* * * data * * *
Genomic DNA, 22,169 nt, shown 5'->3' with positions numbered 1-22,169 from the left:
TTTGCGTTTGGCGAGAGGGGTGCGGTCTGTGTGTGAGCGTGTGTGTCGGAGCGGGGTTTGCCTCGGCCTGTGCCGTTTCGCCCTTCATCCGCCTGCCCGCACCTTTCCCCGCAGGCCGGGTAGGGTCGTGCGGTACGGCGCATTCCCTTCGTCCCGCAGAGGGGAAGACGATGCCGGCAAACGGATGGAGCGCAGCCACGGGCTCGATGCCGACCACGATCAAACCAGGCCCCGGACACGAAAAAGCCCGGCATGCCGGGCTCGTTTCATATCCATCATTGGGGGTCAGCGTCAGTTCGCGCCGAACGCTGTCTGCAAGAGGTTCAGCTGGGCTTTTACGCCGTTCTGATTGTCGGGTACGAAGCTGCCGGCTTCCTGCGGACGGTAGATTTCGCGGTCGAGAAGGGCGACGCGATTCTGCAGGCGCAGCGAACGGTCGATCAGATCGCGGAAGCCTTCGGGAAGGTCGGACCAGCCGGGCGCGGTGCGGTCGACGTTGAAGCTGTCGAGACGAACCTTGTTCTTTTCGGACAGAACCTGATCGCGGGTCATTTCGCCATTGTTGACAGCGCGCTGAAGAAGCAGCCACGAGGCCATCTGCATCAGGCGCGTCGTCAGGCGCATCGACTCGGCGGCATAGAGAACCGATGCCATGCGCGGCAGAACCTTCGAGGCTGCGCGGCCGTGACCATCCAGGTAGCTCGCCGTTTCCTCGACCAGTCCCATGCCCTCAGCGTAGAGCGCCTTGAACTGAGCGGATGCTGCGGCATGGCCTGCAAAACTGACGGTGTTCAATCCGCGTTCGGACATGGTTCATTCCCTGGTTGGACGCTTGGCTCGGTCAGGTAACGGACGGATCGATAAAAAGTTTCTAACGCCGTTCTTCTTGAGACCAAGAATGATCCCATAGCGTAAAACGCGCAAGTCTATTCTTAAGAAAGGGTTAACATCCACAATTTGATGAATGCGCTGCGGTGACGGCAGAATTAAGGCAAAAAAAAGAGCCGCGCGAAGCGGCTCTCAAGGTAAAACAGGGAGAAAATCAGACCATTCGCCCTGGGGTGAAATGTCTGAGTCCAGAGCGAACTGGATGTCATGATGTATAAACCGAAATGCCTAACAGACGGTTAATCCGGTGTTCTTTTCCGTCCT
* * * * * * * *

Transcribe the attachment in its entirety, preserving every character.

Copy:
Genomic DNA, 22,169 nt, shown 5'->3' with positions numbered 1-22,169 from the left:
TTTGCGTTTGGCGAGAGGGGTGCGGTCTGTGTGTGAGCGTGTGTGTCGGAGCGGGGTTTGCCTCGGCCTGTGCCGTTTCGCCCTTCATCCGCCTGCCCGCACCTTTCCCCGCAGGCCGGGTAGGGTCGTGCGGTACGGCGCATTCCCTTCGTCCCGCAGAGGGGAAGACGATGCCGGCAAACGGATGGAGCGCAGCCACGGGCTCGATGCCGACCACGATCAAACCAGGCCCCGGACACGAAAAAGCCCGGCATGCCGGGCTCGTTTCATATCCATCATTGGGGGTCAGCGTCAGTTCGCGCCGAACGCTGTCTGCAAGAGGTTCAGCTGGGCTTTTACGCCGTTCTGATTGTCGGGTACGAAGCTGCCGGCTTCCTGCGGACGGTAGATTTCGCGGTCGAGAAGGGCGACGCGATTCTGCAGGCGCAGCGAACGGTCGATCAGATCGCGGAAGCCTTCGGGAAGGTCGGACCAGCCGGGCGCGGTGCGGTCGACGTTGAAGCTGTCGAGACGAACCTTGTTCTTTTCGGACAGAACCTGATCGCGGGTCATTTCGCCATTGTTGACAGCGCGCTGAAGAAGCAGCCACGAGGCCATCTGCATCAGGCGCGTCGTCAGGCGCATCGACTCGGCGGCATAGAGAACCGATGCCATGCGCGGCAGAACCTTCGAGGCTGCGCGGCCGTGACCATCCAGGTAGCTCGCCGTTTCCTCGACCAGTCCCATGCCCTCAGCGTAGAGCGCCTTGAACTGAGCGGATGCTGCGGCATGGCCTGCAAAACTGACGGTGTTCAATCCGCGTTCGGACATGGTTCATTCCCTGGTTGGACGCTTGGCTCGGTCAGGTAACGGACGGATCGATAAAAAGTTTCTAACGCCGTTCTTCTTGAGACCAAGAATGATCCCATAGCGTAAAACGCGCAAGTCTATTCTTAAGAAAGGGTTAACATCCACAATTTGATGAATGCGCTGCGGTGACGGCAGAATTAAGGCAAAAAAAAGAGCCGCGCGAAGCGGCTCTCAAGGTAAAACAGGGAGAAAATCAGACCATTCGCCCTGGGGTGAAATGTCTGAGTCCAGAGCGAACTGGATGTCATGATGTATAAACCGAAATGCCTAACAGACGGTTAATCCGGTGTTCTTTTCCGTCCT